Over the years I've written about a wonderful organization convincing young teens to essentially make better choices called Teen Esteem.
Their message of empowering, equipping and educating teens, parents and community members has been heard at not only Monte Vista, San Ramon Valley High and in middles schools in Alamo, but all over the Tri-Valley and in organizations such as the Soroptomists and Kiwanis. They've spread the word that teens need to know how to recognize and reject risky behavior, which can lead to a lifetime of sad consequences. Last spring Teen Esteem kicked off "YOUR Choice! Assembly," which reached 1,200 students, and I'm told 50 percent wrote in afterward that the assembly was "life-changing."
Last fall, Teen Esteem invited Bethany Hamilton, the "soul surfer" who lost her arm in a shark attack, to talk to teens in the Bay Area about finding something they are passionate about and making good choices. Teen Esteem programs and speakers who canvas the county with the message of having self-worth would not be possible if not for the generosity of community members. I spoke with Heather Small, Teen Esteem's development director, and she told me the organization just received two new grants, one from Quest Foundation and the other from Wells Fargo Bank, along with generous donations from the community.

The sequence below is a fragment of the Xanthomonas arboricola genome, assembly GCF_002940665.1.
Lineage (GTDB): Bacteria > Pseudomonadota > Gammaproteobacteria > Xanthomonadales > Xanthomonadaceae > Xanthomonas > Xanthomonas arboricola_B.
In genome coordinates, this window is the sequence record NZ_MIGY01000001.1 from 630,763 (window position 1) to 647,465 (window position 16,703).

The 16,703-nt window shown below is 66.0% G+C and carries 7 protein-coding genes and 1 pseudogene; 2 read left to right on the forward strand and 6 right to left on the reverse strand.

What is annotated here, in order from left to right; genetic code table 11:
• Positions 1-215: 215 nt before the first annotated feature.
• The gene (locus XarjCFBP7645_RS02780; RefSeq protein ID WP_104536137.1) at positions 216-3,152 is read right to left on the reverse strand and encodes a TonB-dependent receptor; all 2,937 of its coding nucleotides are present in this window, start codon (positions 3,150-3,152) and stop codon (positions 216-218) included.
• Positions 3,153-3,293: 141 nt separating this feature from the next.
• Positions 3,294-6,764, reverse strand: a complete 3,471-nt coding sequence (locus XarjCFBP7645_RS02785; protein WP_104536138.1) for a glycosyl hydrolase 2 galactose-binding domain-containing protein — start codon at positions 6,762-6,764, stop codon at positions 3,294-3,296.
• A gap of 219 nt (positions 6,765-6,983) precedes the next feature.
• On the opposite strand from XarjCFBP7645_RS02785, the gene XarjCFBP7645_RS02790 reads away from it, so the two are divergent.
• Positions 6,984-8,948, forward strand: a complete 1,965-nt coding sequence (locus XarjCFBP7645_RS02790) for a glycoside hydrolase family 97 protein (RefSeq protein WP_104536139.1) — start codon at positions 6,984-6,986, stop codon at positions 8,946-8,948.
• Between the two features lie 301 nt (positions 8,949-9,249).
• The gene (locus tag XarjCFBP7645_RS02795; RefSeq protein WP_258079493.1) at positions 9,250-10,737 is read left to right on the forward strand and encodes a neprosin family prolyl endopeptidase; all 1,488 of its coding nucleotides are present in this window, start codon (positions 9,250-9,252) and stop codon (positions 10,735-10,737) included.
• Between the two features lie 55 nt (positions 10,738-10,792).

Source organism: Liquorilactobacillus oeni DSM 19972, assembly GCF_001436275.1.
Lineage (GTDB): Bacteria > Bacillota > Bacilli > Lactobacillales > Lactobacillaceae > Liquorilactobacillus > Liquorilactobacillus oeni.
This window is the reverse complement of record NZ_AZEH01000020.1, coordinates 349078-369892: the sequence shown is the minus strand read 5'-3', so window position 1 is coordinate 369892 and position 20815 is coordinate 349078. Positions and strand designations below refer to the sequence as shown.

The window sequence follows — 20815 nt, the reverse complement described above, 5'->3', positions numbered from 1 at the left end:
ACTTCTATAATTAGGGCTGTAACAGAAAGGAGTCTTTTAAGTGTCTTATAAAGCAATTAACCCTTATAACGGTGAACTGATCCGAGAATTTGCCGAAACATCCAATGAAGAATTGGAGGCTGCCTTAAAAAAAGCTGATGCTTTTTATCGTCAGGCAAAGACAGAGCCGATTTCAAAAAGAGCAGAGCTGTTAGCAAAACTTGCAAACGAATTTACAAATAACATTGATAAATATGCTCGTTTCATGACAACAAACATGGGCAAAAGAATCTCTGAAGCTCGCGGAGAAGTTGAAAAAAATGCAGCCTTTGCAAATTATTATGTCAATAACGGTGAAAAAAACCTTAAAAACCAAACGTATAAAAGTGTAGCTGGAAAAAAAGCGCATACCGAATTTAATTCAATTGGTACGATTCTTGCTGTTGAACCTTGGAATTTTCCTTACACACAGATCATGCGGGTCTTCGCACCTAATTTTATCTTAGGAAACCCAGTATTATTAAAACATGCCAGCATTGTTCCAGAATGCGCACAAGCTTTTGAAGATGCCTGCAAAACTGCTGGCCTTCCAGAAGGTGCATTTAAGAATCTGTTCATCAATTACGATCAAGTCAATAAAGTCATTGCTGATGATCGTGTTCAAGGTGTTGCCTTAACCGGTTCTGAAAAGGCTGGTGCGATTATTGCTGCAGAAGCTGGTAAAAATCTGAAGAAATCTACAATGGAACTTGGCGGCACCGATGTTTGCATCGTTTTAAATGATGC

"We are super-excited by these community grants, as they allow us to offer the 'YOUR Choice! Assembly' at a discount to local high schools," said Heather, who said the public is invited to their Parent Education event Feb. 3 at San Ramon's California High School. On Feb. 4, the assembly will be held for the student body. This year marks the 20th anniversary of Teen Esteem, and they are excited about what the future holds for the community. The group was started in 1994 by Danville resident Linda Turnbull, who found it troublesome then and still that, "Our youth are falling prey to the lure of high-risk behaviors by not understanding the impact those choices can have on their goals and dreams," as stated in an email to me.
When I spoke with the founder and executive director, she told me she is grateful for the contributions, which enable the program to continue getting their message heard. She and Heather told me the Quest funds will help provide for the core program of classroom presentations and the Wells Fargo funds will help get the "YOUR Choice! Assembly" in the Livermore schools, which will reach between 4,000 to 6,000 students and their families.
"This positive message will reinforce the ninth-grade health curriculum of equipping youth to make courageous, healthy choices guided by respect for self and others," as stated in the email.
Also on Feb. 8, Teen Esteem will be a featured speaker at the Soroptimist "She's All That" conference for fifth- to eighth-graders held at San Ramon Valley High School. Register at http://www.soroptimist-sr.org/index.php/signature-project. Teen Esteem will also be at San Ramon Valley PTA "Parenting and Beyond!" conference on March 8 at Dougherty Valley High School. Registration will be available soon on the district's website. The hard work of Teen Esteem helps encourage healthy decision making and relationships built on respect, and Linda told me she is hopeful for the future.
"Our goal for 2014 is to launch Teen Esteem Education Talks -- video recourses on our website -- by year's end. We seek additional community and individual donations and volunteer assistance to achieve this important service for parents and caregivers," she said.
To donate, go to www.teenesteem.com or call 925- 855-9941.
Contact Caterina Mellinger at email@example.com.